Around the World in Condiments: How to Upgrade Your Home Cooking (and Feel as if You’ve Gone Somewhere)
You may not be jetting off to far-flung locales this summer, but you can certainly stoke your wanderlust—and avoid culinary ennui—by incorporating global flavors into basic dishes. Chefs from some of our favorite hotels and restaurants offer up the secret sauce, so to speak, in the form of zesty salsas, spreads, and dips to upgrade anything from grilled meat to a grilled cheese sandwich this Memorial Day Weekend, and beyond.
Bolder-is-better steakhouses, meat emporiums celebrated for their giant ribeyes and truffle dusted sides, are Chicago’s calling card. At RPM Steak, it’s par for the carnivore course to go full tilt with a specialty condiment: think peppercorn sauce, decadent foie gras butter, or béarnaise sauce, the most popular option. Aside from the classic pairing of steak, Chef Eddie Ishaq suggests upgrading roasted asparagus and broccolini, poultry, seared salmon, or even a hamburger with a dollop of the savory emulsion.
Béarnaise Sauce from RPM Steak in Chicago
Recipe (Makes about 1 cup)
2 sticks (8 oz.) unsalted butter, divided – 2 Tbsp. cubed, the remaining melted
1 medium shallot, very thinly sliced
½ tsp. freshly ground black pepper
½ cup dry white wine
¼ cup white wine vinegar
4 sprigs fresh tarragon, divided
2 egg yolks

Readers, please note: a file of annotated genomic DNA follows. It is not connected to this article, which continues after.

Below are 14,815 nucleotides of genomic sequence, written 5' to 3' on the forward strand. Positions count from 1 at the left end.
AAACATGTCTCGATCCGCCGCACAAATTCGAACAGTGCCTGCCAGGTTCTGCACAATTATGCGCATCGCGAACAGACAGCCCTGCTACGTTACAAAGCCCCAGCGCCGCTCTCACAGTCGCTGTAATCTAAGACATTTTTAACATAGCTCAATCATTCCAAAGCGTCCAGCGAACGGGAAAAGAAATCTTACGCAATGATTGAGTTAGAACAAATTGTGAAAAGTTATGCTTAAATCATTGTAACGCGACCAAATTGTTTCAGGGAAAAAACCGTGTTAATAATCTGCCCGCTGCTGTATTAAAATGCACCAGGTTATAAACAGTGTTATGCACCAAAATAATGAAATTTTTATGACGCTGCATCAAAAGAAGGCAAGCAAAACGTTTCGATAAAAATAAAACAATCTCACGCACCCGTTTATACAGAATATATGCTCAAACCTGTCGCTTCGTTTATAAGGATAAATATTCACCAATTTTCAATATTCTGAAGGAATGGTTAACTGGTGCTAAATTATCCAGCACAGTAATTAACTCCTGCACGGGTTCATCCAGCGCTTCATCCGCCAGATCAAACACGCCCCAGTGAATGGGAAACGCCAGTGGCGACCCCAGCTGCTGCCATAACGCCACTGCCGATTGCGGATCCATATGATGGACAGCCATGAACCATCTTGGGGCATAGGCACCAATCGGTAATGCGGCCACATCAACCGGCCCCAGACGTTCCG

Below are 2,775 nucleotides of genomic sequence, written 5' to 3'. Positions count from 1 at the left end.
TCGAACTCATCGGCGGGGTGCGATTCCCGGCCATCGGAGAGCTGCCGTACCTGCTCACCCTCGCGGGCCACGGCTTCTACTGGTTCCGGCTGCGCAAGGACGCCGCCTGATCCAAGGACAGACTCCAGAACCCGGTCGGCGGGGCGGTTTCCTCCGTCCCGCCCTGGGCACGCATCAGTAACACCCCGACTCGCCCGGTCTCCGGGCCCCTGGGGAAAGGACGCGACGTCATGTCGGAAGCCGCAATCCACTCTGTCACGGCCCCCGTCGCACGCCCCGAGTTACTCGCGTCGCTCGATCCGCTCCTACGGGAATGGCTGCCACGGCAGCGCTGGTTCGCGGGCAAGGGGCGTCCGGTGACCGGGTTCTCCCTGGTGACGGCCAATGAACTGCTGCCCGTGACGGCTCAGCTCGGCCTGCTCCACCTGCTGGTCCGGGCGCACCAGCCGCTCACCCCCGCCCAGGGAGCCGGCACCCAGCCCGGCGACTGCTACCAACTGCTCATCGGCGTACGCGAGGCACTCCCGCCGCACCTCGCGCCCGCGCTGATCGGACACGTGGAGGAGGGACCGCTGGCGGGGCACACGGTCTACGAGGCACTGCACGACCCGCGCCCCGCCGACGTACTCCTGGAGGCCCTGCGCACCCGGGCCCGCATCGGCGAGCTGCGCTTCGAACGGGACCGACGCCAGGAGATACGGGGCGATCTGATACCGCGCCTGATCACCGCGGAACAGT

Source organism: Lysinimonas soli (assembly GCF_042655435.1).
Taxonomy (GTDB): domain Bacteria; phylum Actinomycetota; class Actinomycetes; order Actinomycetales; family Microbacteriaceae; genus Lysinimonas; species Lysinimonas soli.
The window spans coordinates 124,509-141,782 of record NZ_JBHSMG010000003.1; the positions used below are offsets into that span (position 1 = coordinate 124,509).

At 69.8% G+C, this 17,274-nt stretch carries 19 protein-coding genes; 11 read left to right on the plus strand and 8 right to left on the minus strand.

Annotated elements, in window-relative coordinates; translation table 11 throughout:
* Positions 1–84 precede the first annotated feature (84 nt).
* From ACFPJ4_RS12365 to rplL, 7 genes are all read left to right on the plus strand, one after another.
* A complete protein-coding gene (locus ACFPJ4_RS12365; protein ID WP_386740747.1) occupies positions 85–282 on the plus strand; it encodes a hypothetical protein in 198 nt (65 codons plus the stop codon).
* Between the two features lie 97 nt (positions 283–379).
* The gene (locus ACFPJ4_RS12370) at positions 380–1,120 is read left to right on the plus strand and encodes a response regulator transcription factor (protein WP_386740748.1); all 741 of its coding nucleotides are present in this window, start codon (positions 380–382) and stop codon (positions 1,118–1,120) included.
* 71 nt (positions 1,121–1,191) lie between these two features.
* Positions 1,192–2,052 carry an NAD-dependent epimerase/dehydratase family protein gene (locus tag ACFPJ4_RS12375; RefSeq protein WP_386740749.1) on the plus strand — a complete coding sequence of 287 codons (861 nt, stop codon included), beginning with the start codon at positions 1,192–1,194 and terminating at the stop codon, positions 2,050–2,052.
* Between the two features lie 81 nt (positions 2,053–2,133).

1 sprig fresh parsley
Fine sea salt
- In a small saucepan over medium heat, melt 2 Tbsp. butter. Add the sliced shallots, cover and cook 2 minutes. Add black pepper and continue cooking until shallots are soft, about 5 minutes.
- Add in white wine, vinegar and 3 tarragon sprigs. Bring to a boil then lower to a simmer. Continue cooking until mixture has reduced by three-quarters, about 5 – 7 minutes.
- Strain the mixture through a fine mesh sieve, reserving both the liquid (shallot jus) and cooked shallots. Discard tarragon.
- Let shallots cool slightly, then finely chop. Reserve.
- Fill a small saucepan with two inches of water and bring to a low boil. In a medium metal mixing bowl, whisk the egg yolks with the reserved shallot jus and cooked shallots. Set the bowl over the saucepan and reduce heat to low.
- Whisking constantly, slowly drizzle in the melted butter to make an emulsion. Continue whisking until the sauce has thickened, about 5 minutes. Remove the bowl from the heat.
- Finish the sauce with 1 sprig each finely chopped tarragon and parsley leaves. Season the Béarnaise sauce with fine sea salt and freshly ground black pepper.